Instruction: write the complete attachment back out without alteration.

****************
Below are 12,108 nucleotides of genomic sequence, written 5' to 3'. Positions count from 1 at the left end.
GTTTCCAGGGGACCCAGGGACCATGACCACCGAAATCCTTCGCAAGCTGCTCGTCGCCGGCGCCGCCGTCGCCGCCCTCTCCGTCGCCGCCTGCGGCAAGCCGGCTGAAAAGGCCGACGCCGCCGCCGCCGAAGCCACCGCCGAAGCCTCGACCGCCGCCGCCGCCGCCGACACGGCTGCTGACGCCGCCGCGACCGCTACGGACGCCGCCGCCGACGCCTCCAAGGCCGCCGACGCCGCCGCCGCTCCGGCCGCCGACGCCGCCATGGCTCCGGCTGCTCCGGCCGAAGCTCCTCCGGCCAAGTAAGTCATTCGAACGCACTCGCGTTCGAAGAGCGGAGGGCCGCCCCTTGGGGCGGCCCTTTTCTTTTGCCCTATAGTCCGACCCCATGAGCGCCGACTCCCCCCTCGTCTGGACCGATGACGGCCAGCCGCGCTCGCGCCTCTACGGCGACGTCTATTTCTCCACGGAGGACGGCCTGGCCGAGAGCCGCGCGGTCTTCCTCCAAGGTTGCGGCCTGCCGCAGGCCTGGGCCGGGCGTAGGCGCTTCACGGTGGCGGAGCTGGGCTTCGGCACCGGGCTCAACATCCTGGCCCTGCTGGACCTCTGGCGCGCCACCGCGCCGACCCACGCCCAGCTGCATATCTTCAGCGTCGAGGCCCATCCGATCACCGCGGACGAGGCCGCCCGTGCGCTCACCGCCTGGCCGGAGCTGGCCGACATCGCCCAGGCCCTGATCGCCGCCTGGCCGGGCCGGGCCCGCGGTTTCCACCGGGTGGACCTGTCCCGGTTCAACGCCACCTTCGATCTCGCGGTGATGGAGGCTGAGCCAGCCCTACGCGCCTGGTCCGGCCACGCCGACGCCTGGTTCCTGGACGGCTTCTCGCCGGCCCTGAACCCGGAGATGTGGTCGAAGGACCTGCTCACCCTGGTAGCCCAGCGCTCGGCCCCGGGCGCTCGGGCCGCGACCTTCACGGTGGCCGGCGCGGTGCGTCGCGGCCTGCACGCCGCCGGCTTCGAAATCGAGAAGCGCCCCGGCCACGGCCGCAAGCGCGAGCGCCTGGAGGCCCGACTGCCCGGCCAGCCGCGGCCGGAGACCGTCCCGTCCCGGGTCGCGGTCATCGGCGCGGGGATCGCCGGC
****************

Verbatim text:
Below are 12,108 nucleotides of genomic sequence, written 5' to 3'. Positions count from 1 at the left end.
GTTTCCAGGGGACCCAGGGACCATGACCACCGAAATCCTTCGCAAGCTGCTCGTCGCCGGCGCCGCCGTCGCCGCCCTCTCCGTCGCCGCCTGCGGCAAGCCGGCTGAAAAGGCCGACGCCGCCGCCGCCGAAGCCACCGCCGAAGCCTCGACCGCCGCCGCCGCCGCCGACACGGCTGCTGACGCCGCCGCGACCGCTACGGACGCCGCCGCCGACGCCTCCAAGGCCGCCGACGCCGCCGCCGCTCCGGCCGCCGACGCCGCCATGGCTCCGGCTGCTCCGGCCGAAGCTCCTCCGGCCAAGTAAGTCATTCGAACGCACTCGCGTTCGAAGAGCGGAGGGCCGCCCCTTGGGGCGGCCCTTTTCTTTTGCCCTATAGTCCGACCCCATGAGCGCCGACTCCCCCCTCGTCTGGACCGATGACGGCCAGCCGCGCTCGCGCCTCTACGGCGACGTCTATTTCTCCACGGAGGACGGCCTGGCCGAGAGCCGCGCGGTCTTCCTCCAAGGTTGCGGCCTGCCGCAGGCCTGGGCCGGGCGTAGGCGCTTCACGGTGGCGGAGCTGGGCTTCGGCACCGGGCTCAACATCCTGGCCCTGCTGGACCTCTGGCGCGCCACCGCGCCGACCCACGCCCAGCTGCATATCTTCAGCGTCGAGGCCCATCCGATCACCGCGGACGAGGCCGCCCGTGCGCTCACCGCCTGGCCGGAGCTGGCCGACATCGCCCAGGCCCTGATCGCCGCCTGGCCGGGCCGGGCCCGCGGTTTCCACCGGGTGGACCTGTCCCGGTTCAACGCCACCTTCGATCTCGCGGTGATGGAGGCTGAGCCAGCCCTACGCGCCTGGTCCGGCCACGCCGACGCCTGGTTCCTGGACGGCTTCTCGCCGGCCCTGAACCCGGAGATGTGGTCGAAGGACCTGCTCACCCTGGTAGCCCAGCGCTCGGCCCCGGGCGCTCGGGCCGCGACCTTCACGGTGGCCGGCGCGGTGCGTCGCGGCCTGCACGCCGCCGGCTTCGAAATCGAGAAGCGCCCCGGCCACGGCCGCAAGCGCGAGCGCCTGGAGGCCCGACTGCCCGGCCAGCCGCGGCCGGAGACCGTCCCGTCCCGGGTCGCGGTCATCGGCGCGGGGATCGCCGGC